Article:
#emc-devel | Logs for 2007-01-03

[00:22:14] <ve7it> ve7it is now known as LawrenceG
[00:34:23] <jmkasunich> SWPadnos: around?
[00:34:32] <jtr> SWPadnos: no preference on the RoHS issue here. I'm off to drain the basement. :(
[00:34:41] <jmkasunich> is it too late to request some mate-n-locks for the H bridge board?
[00:36:47] <jmkasunich> <cradek> I'd rather he would have fixed it instead of sending an email :-)
[00:36:59] <jmkasunich> I was at work... I'm gonna look into fixing it tonight
[00:37:29] <jtr> glad you said that. I think he was talking about ordering 25. I'd go for some as well.
[00:38:20] <jtr> about the mate-n-locks. How many boards did we order that needed them?
[00:39:23] <jmkasunich> looks like 5
[00:39:29] <jmkasunich> 4 connectors per board I think
[00:42:10] <jtr> that's what I wsa thinking. well, i'm in for 4 or 5, depending on if he wants to keep spares. I'm in no rush for the boards.
[00:42:27] <jtr> no way I'll have the lathe ready for Cabin Fever.
[00:42:58] <jtr> now i'm really off to drain the swamp.
[00:43:13] <jepler> isn't 3x24 = 72 I/O points
[00:43:25] <jepler> oh you're talking about the 7i30s -- forget it
[00:44:14] <jmkasunich> back in a bit
[00:46:35] <jepler> jmkasunich: I wrote but didn't test this patch: http://pastebin.ca/301834
[00:46:46] <jepler> in fact I didn't even compile it :-P
[01:33:12] <SWPadnos> hi folks - I'm back
[01:40:32] <jepler> hi swp
[01:40:50] <SWPadnos> hi jepler - no, I don't know of a sonata for micro-atx :)
[01:41:28] <SWPadnos> I think you'd be hard pressed to find a small case with that drive mounting method
[01:47:37] <jepler> I don't feel at all confident picking out a motherboard for linux :(
[01:47:51] <jepler> will this nic work? what about the sata?
[01:48:01] <jepler> people have problems with every motherboard, but is it just because they're clueless?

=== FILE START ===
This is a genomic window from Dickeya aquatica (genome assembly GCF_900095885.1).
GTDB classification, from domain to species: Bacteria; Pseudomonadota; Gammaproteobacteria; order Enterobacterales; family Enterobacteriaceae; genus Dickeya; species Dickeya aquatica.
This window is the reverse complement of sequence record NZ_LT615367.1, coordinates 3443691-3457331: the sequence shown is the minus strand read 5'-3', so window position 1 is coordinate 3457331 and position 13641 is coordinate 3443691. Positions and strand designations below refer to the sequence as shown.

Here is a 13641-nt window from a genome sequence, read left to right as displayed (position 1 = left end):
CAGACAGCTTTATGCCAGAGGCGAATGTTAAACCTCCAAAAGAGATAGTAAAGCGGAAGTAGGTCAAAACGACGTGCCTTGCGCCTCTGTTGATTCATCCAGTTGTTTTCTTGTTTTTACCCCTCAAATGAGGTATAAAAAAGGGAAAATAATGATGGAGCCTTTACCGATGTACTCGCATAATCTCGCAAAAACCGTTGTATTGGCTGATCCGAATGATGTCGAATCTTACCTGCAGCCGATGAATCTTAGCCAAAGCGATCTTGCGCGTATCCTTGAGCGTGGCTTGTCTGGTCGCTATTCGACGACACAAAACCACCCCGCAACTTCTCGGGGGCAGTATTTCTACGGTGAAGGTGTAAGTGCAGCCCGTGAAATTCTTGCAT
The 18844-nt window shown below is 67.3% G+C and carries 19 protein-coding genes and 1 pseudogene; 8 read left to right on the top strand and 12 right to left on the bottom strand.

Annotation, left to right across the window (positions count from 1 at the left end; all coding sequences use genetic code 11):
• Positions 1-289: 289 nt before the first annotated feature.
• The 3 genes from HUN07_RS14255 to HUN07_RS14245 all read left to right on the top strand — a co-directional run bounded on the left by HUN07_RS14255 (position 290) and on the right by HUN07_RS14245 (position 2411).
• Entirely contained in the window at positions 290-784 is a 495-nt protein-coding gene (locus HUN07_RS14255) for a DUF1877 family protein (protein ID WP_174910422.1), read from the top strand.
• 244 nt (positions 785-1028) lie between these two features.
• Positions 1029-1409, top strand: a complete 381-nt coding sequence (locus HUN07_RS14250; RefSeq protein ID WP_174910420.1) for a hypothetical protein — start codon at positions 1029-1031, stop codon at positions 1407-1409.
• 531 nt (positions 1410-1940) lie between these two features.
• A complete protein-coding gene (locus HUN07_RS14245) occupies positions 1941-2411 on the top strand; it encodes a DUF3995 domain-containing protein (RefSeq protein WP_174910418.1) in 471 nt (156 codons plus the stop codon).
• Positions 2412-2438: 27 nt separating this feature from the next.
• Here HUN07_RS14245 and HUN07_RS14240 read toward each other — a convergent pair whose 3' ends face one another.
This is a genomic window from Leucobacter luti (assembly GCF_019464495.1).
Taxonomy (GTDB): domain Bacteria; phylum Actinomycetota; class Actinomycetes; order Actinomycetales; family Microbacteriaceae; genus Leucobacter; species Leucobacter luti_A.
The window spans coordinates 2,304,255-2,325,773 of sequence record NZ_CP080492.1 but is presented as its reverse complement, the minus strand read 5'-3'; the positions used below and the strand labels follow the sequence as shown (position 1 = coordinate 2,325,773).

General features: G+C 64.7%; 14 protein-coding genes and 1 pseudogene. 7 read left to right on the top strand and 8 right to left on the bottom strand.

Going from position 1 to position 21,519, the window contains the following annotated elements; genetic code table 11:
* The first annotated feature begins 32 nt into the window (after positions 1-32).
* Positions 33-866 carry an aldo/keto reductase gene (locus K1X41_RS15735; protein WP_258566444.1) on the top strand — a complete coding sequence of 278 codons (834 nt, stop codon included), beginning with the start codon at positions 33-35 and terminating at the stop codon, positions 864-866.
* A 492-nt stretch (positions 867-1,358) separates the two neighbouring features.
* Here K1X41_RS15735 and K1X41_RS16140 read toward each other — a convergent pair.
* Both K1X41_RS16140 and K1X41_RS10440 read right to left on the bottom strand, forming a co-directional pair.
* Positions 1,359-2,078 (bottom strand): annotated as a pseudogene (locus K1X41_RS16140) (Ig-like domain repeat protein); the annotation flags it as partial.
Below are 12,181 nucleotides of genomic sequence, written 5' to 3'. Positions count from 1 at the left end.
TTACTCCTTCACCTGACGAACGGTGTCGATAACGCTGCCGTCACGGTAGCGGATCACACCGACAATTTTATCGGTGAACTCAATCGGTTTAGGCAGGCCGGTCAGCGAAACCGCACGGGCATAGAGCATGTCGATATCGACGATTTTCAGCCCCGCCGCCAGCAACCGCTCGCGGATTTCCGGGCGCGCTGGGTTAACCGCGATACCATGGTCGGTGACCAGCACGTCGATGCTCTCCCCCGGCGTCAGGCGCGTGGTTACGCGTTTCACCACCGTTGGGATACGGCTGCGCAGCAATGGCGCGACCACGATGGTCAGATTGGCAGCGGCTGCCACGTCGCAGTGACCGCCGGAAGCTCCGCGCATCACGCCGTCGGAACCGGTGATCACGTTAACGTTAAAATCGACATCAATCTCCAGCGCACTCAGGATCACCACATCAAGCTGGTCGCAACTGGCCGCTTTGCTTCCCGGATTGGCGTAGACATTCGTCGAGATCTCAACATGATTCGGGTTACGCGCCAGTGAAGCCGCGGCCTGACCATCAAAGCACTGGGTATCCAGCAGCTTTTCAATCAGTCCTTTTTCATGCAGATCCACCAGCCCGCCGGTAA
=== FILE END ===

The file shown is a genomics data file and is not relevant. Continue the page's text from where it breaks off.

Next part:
[01:48:30] <SWPadnos> I've had no issues with anything other than wireless (which I think is due to my very old 54g card) and lmsensors on the Opteron board
[01:49:03] <SWPadnos> though it's only the most recent revision of SuperMicro's hardware monitor (for Windows) that supports this motherboard anyway
[01:49:25] <jepler> I'm not looking at server-class stuff, I'm too cheap. Here's the motherboard I'm investigating most recently: http://www.gigabyte.com.tw/Products/Motherboard/Products_Spec.aspx?ProductID=2281
[01:49:56] <jepler> maybe the ethernet works with the "forcdeth" driver, maybe not
[01:51:06] <SWPadnos> the integrated GigE in the NForce 2200 and 2050 worked perfectly without any effort on my part
[01:51:11] <SWPadnos> usin ubuntu
[01:51:13] <SWPadnos> usung
[01:51:14] <SWPadnos> using
[01:52:02] <jepler> there are several drivers that refer to "marvell 88e..." in the source, but not 88e1116 specifically
[01:52:16] <SWPadnos> funny that they have notes about Linux and Win98/ME in the same place on that page
[01:52:24] <SWPadnos> hmmm
[01:52:36] <jepler> the linux kernel source, that is